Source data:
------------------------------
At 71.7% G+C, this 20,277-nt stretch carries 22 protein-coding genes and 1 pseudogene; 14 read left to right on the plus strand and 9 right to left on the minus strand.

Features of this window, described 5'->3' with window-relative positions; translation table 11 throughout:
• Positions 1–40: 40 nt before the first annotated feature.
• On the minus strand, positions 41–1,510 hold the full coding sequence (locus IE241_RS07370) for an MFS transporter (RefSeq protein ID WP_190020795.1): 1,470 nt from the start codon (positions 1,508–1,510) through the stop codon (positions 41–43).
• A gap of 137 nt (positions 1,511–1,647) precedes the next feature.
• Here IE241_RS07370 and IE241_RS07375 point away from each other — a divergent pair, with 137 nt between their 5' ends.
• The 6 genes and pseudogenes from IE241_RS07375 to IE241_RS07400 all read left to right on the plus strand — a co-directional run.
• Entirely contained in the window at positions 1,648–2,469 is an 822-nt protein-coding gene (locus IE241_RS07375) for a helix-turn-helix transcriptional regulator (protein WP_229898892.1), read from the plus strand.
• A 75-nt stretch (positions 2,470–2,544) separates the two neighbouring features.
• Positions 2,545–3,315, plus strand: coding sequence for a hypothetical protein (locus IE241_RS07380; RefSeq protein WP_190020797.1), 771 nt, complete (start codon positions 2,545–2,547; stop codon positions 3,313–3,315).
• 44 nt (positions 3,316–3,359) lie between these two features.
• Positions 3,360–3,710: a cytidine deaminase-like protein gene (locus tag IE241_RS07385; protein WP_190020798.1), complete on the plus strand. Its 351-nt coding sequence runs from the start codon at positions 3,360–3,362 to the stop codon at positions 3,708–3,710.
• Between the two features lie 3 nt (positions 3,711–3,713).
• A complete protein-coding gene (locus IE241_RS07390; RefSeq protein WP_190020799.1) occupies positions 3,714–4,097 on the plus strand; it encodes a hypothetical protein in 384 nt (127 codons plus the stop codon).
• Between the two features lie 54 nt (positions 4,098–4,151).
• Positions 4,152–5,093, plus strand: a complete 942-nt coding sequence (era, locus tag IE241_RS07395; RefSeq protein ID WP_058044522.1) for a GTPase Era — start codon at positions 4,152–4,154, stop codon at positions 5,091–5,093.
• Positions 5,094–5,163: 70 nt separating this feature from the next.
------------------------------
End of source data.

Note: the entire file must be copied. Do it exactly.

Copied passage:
At 71.7% G+C, this 20,277-nt stretch carries 22 protein-coding genes and 1 pseudogene; 14 read left to right on the plus strand and 9 right to left on the minus strand.

Features of this window, described 5'->3' with window-relative positions; translation table 11 throughout:
• Positions 1–40: 40 nt before the first annotated feature.
• On the minus strand, positions 41–1,510 hold the full coding sequence (locus IE241_RS07370) for an MFS transporter (RefSeq protein ID WP_190020795.1): 1,470 nt from the start codon (positions 1,508–1,510) through the stop codon (positions 41–43).
• A gap of 137 nt (positions 1,511–1,647) precedes the next feature.
• Here IE241_RS07370 and IE241_RS07375 point away from each other — a divergent pair, with 137 nt between their 5' ends.
• The 6 genes and pseudogenes from IE241_RS07375 to IE241_RS07400 all read left to right on the plus strand — a co-directional run.
• Entirely contained in the window at positions 1,648–2,469 is an 822-nt protein-coding gene (locus IE241_RS07375) for a helix-turn-helix transcriptional regulator (protein WP_229898892.1), read from the plus strand.
• A 75-nt stretch (positions 2,470–2,544) separates the two neighbouring features.
• Positions 2,545–3,315, plus strand: coding sequence for a hypothetical protein (locus IE241_RS07380; RefSeq protein WP_190020797.1), 771 nt, complete (start codon positions 2,545–2,547; stop codon positions 3,313–3,315).
• 44 nt (positions 3,316–3,359) lie between these two features.
• Positions 3,360–3,710: a cytidine deaminase-like protein gene (locus tag IE241_RS07385; protein WP_190020798.1), complete on the plus strand. Its 351-nt coding sequence runs from the start codon at positions 3,360–3,362 to the stop codon at positions 3,708–3,710.
• Between the two features lie 3 nt (positions 3,711–3,713).
• A complete protein-coding gene (locus IE241_RS07390; RefSeq protein WP_190020799.1) occupies positions 3,714–4,097 on the plus strand; it encodes a hypothetical protein in 384 nt (127 codons plus the stop codon).
• Between the two features lie 54 nt (positions 4,098–4,151).
• Positions 4,152–5,093, plus strand: a complete 942-nt coding sequence (era, locus tag IE241_RS07395; RefSeq protein ID WP_058044522.1) for a GTPase Era — start codon at positions 4,152–4,154, stop codon at positions 5,091–5,093.
• Positions 5,094–5,163: 70 nt separating this feature from the next.